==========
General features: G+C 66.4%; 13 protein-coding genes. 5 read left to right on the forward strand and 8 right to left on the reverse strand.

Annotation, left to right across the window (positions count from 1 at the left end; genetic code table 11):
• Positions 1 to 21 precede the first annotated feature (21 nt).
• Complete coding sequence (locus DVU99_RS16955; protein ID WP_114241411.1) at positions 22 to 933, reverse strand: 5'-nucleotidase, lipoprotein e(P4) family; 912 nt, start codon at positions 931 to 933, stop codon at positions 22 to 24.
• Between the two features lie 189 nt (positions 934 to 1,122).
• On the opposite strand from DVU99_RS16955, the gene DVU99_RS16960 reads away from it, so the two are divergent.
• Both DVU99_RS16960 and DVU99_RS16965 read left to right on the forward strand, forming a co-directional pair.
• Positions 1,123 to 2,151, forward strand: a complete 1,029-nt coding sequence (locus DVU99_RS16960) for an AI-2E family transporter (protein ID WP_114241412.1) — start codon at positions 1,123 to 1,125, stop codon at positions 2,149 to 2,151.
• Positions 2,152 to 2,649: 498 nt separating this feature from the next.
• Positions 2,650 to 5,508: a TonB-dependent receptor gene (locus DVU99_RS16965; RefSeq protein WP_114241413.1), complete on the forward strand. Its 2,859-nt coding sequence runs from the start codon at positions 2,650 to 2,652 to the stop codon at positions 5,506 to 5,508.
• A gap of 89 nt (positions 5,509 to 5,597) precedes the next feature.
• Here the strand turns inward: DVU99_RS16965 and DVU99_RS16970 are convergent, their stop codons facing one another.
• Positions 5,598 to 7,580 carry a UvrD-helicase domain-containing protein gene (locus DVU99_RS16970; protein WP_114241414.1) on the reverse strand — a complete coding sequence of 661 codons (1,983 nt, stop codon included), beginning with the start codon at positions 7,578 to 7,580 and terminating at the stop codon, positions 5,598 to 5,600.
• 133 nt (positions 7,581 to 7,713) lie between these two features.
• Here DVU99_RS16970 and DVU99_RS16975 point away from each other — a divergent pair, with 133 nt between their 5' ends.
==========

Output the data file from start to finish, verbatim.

General features: G+C 66.4%; 13 protein-coding genes. 5 read left to right on the forward strand and 8 right to left on the reverse strand.

Annotation, left to right across the window (positions count from 1 at the left end; genetic code table 11):
• Positions 1 to 21 precede the first annotated feature (21 nt).
• Complete coding sequence (locus DVU99_RS16955; protein ID WP_114241411.1) at positions 22 to 933, reverse strand: 5'-nucleotidase, lipoprotein e(P4) family; 912 nt, start codon at positions 931 to 933, stop codon at positions 22 to 24.
• Between the two features lie 189 nt (positions 934 to 1,122).
• On the opposite strand from DVU99_RS16955, the gene DVU99_RS16960 reads away from it, so the two are divergent.
• Both DVU99_RS16960 and DVU99_RS16965 read left to right on the forward strand, forming a co-directional pair.
• Positions 1,123 to 2,151, forward strand: a complete 1,029-nt coding sequence (locus DVU99_RS16960) for an AI-2E family transporter (protein ID WP_114241412.1) — start codon at positions 1,123 to 1,125, stop codon at positions 2,149 to 2,151.
• Positions 2,152 to 2,649: 498 nt separating this feature from the next.
• Positions 2,650 to 5,508: a TonB-dependent receptor gene (locus DVU99_RS16965; RefSeq protein WP_114241413.1), complete on the forward strand. Its 2,859-nt coding sequence runs from the start codon at positions 2,650 to 2,652 to the stop codon at positions 5,506 to 5,508.
• A gap of 89 nt (positions 5,509 to 5,597) precedes the next feature.
• Here the strand turns inward: DVU99_RS16965 and DVU99_RS16970 are convergent, their stop codons facing one another.
• Positions 5,598 to 7,580 carry a UvrD-helicase domain-containing protein gene (locus DVU99_RS16970; protein WP_114241414.1) on the reverse strand — a complete coding sequence of 661 codons (1,983 nt, stop codon included), beginning with the start codon at positions 7,578 to 7,580 and terminating at the stop codon, positions 5,598 to 5,600.
• 133 nt (positions 7,581 to 7,713) lie between these two features.
• Here DVU99_RS16970 and DVU99_RS16975 point away from each other — a divergent pair, with 133 nt between their 5' ends.